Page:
Wednesday, December 23, 2009

Two different opinions on illegal immigration

Illegal immigration is not often thought of as a human rights issue. Many think that the those in the country illegally are committing a crime and should not be in the states.

However, many immigrants are not free once they arrive here. Those who use smugglers to help them across are then used by the smugglers to do as they please. Those immigrants find themselves working for the smugglers in slave like conditions. It is for that reason that immigration can be a human rights issue.

As a part of the human trafficking series Mike McGraw of McClatchy Newspapers received two very different opinions of immigration.

The Rev. Ademar Barilli, the gun-toting, straight-talking Brazilian priest who runs a way station for migrants here, has a message for America.

Nothing, he says, will stop the flow of poor workers to higher-paying jobs in America. Not a wall, not the Border Patrol, not electronic sensors, not even the recession.

"Control of the border is a political facade," Barilli says, a facade that criminalizes migration and feeds a vast criminal network of smugglers and human traffickers.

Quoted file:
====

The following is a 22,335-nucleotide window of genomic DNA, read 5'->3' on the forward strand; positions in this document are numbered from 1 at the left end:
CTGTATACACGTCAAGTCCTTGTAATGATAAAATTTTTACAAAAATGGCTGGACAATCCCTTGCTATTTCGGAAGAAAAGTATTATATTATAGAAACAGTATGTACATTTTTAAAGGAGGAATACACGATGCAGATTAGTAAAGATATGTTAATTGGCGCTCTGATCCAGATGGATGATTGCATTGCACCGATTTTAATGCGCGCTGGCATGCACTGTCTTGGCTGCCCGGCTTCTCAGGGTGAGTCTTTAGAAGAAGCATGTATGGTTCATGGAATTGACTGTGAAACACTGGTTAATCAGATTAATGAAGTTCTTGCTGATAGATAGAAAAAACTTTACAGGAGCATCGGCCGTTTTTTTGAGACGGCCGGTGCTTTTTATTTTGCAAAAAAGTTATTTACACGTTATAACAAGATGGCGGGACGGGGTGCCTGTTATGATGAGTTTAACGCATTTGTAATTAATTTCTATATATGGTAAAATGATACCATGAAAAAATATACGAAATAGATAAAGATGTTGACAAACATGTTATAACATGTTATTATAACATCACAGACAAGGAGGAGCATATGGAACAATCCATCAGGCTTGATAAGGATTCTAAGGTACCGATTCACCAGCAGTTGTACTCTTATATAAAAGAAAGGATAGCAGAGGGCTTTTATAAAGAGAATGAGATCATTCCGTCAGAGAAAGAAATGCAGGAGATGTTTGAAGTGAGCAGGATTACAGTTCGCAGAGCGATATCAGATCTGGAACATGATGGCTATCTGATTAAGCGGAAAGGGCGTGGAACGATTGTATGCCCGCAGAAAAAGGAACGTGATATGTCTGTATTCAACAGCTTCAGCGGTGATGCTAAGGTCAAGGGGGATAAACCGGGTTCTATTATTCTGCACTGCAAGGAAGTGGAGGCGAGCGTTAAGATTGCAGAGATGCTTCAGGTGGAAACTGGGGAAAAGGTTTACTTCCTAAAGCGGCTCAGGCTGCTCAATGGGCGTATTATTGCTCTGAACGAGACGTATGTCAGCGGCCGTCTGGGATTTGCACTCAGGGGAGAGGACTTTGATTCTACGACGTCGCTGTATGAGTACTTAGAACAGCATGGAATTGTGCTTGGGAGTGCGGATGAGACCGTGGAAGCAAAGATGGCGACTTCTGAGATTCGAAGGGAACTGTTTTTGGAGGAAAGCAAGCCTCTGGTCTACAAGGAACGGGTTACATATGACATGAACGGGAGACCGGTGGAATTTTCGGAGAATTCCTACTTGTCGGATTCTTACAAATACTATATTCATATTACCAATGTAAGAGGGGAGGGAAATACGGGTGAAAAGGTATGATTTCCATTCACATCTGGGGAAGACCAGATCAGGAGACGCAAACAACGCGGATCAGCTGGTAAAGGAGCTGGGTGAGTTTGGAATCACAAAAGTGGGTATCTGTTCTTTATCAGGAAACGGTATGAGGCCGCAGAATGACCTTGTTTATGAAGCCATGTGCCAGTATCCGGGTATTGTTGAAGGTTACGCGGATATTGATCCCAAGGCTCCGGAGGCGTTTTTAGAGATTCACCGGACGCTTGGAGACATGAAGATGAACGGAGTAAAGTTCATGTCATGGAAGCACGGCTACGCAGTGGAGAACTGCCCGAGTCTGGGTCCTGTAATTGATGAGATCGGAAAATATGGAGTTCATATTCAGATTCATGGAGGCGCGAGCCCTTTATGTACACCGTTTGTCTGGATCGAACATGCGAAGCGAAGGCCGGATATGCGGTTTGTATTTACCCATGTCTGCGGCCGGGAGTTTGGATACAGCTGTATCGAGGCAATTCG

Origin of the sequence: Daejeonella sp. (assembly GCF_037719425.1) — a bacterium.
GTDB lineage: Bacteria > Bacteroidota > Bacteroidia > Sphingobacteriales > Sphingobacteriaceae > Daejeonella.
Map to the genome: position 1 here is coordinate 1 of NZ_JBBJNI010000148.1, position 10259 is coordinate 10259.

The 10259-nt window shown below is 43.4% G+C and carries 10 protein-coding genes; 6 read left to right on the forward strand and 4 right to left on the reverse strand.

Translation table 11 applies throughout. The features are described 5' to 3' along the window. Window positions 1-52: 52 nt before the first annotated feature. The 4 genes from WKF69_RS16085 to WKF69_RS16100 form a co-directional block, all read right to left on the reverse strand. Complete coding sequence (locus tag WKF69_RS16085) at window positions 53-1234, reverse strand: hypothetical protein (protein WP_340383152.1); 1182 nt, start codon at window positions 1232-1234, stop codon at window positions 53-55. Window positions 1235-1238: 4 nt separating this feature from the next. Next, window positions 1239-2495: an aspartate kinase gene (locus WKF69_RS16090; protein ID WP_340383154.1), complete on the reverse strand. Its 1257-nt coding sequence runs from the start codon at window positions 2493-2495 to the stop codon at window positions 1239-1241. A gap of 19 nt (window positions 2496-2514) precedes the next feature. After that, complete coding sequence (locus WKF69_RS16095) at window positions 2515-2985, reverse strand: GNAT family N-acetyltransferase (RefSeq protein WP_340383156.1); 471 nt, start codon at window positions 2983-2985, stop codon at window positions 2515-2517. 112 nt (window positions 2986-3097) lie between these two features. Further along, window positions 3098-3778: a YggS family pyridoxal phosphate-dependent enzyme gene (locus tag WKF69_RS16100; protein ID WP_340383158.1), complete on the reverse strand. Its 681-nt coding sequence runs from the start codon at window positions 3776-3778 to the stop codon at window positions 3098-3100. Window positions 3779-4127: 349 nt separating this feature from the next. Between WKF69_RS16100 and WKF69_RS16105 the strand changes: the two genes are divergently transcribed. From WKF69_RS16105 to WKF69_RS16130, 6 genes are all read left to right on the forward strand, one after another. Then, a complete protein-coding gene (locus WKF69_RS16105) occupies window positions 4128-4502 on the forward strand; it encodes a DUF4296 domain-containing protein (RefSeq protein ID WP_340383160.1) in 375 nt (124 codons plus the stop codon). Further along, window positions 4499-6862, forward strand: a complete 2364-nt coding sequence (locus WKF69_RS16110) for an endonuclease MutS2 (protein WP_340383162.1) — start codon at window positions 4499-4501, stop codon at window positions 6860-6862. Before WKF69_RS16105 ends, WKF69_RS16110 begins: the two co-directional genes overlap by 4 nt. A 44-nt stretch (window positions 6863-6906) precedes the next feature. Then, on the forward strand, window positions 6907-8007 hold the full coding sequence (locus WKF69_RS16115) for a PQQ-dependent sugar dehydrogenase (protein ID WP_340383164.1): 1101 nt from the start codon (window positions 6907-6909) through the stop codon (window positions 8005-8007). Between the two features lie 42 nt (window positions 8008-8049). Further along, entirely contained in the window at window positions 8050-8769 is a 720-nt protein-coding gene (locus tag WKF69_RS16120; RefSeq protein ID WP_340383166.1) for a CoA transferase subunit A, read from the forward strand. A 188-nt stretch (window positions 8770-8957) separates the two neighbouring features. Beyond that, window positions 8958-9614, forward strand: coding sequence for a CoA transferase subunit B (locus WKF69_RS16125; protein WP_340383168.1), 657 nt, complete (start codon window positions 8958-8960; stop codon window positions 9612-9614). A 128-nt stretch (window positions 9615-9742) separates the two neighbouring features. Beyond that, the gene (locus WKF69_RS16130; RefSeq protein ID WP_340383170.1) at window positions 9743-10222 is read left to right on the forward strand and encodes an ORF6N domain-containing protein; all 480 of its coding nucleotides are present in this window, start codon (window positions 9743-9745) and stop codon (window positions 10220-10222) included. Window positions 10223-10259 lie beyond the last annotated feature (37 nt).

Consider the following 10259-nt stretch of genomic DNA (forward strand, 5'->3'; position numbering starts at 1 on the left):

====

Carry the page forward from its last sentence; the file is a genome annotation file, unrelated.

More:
Pushed by poverty and pulled by employers who profit from easily abused illegal workers, all migrants are trafficking victims, Barilli maintains.

While Barilli's definition of human trafficking is vastly broader than the one accepted by U.S. officials, his finer point is more subtle. Whenever illegal immigrants take out huge loans to pay smugglers and traffickers for the increasingly difficult illegal passage to the U.S., they are ripe for abuse from the moment they leave home.

And that's not likely to change, says Barilli, because "legalizing migration does not serve capitalism."

Light years separate Barilli's political philosophy from that of Aaron McKnight, a U.S. citizen and evangelical missionary working in Guatemala. But their immigration philosophies are not that far apart.

"Politically, I line up with the anti-immigration movement in the U.S.," McKnight said. "But after living here, my view has changed. I don't blame them for trying.

"After you see the poverty, see the kids that are so thin, the kids that have sores all over because they don't eat ... if I were in their parents' shoes, I would do the same thing."

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